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When Is A Quote Not A Quote? - Digital Waffle
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When Is A Quote Not A Quote?
When it’s a prime.

No that isn’t a very unfunny joke, it’s actually a good description of a problem with typography on the web. Typography has evolved on the printed page over several hundred years, recently much of it has been ignored on the web.

I’m going to explain how you can use correct typography on the web, and how this will lead to a more readable web page, and readability means a more enjoyable experience for a user.

What This Article Aims To Do…


By the end of this, if I do my job right, you should know more about correct typography in documents, and how to use it in your web pages. Not only that, but you should also have a useful visual reference for all of them.

…And What It Doesn’t.


I’m not trying to write an English essay here, I’m trying to show you practical examples of how typography works. At the end of the day it should make your document more readable, and professional looking, not provide an academically accurate typography essay.

While some of the fine details may be glossed over, you should get all you need to know to use the characters properly, and how to insert them in html documents.

So What’s This Prime Thing?


What is normally perceived as the double quote (the " character, normally above the number two on a keyboard) is often rendered as a double prime, what you should be using for inches. The apostrophe is also often incorrectly substituted for a single prime—used for feet—or a single quote.

Feet and inches aren’t the only applications for the primes, but they are the most common.

The two straight lines in this character are quite fine for coding or similar uses (like when used to surround attribute values in HTML), but they are typographically incorrect. This character is actually a single uniform general quotation mark—quite similar to what is rendered in many fonts as a prime—called the APL quote.

HTML does allow correct rendering of both single and double primes, and they do (when correctly rendered) look different to the APL-quote and apostrophe, but I will cover that later.

This is more a typographical issue than technical though, and whether your text editor uses primes or the APL-quote both are still incorrect for text presentation. You should be using single or double quotes.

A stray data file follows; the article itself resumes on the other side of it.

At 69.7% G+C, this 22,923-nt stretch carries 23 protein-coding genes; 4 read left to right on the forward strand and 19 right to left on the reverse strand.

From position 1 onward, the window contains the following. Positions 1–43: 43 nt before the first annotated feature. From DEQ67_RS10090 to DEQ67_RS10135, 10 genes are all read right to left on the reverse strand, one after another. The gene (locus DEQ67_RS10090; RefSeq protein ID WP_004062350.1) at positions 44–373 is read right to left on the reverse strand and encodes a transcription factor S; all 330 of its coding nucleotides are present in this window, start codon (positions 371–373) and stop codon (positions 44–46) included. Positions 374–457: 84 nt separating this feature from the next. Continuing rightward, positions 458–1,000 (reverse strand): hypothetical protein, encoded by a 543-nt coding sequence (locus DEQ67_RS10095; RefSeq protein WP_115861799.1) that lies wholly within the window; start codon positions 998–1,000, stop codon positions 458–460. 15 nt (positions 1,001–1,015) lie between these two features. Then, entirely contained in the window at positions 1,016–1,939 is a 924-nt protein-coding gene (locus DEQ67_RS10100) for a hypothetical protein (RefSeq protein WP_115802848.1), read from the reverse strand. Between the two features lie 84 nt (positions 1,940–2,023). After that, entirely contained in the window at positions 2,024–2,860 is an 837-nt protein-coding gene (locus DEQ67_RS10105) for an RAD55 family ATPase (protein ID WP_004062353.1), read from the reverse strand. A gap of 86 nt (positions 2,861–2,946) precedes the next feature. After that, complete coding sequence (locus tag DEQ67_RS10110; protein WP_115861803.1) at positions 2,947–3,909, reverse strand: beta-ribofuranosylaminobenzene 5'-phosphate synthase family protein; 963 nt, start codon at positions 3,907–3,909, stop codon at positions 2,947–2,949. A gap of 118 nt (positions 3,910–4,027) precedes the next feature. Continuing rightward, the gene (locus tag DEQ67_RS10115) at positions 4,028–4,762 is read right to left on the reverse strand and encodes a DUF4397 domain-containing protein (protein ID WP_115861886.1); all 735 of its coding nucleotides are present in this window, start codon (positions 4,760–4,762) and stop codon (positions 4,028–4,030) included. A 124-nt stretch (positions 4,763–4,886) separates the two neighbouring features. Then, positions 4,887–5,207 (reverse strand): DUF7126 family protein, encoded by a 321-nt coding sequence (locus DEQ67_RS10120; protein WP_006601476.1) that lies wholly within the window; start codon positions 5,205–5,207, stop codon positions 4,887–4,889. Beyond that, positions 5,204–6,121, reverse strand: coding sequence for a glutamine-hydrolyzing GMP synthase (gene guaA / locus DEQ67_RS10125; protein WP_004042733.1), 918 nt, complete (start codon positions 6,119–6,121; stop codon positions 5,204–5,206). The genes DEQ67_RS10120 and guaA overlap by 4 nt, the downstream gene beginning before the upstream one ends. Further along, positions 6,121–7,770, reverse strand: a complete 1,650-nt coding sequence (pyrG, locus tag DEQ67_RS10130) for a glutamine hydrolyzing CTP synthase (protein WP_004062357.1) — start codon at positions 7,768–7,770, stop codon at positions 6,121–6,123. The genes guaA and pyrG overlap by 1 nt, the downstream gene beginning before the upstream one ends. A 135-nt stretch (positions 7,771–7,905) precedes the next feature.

But They Look The Same!


Not really, but some applications convert the APL-quote into the correct double quotes, and the apostrophe into single quotes as that is what you usually want. Microsoft Word does this for example. This can create problems of its own though—like putting in primes for feet and inches, or inserting a correct apostrophe.

However there is a visual difference. Allow me to illustrate:

"This is how you are probably used to seeing quotes on the web. Notice the shape of the character at either end. The same character, and straight lines."

“However this text is in double quotes, note the obvious visual difference. Also notice how they are actually two different characters. One is an opening quote and the other is for closing the quote.”

Proper quotation marks are more readable, there’s five hundred years of typography to prove that. They make your text flow across the page nicer and they are more pleasing to the eye.

Not to mention its actually the correct thing to use!

But… Who Cares?


Well, as it is an integral part of typographical standards, correct layout, and good general presentation… you should really.

These conventions make your text look smarter, more legible, more professional. It also makes you the writer look like you know what you are talking about, as it is a more professional presentation. As another point of note, single quotes should also only ever really be used when quoting within an existing quote.

However quotes aren’t the only thing that suffer from being misused or neglected. Hyphens, ellipsis, and numerical symbols are all misunderstood on the web.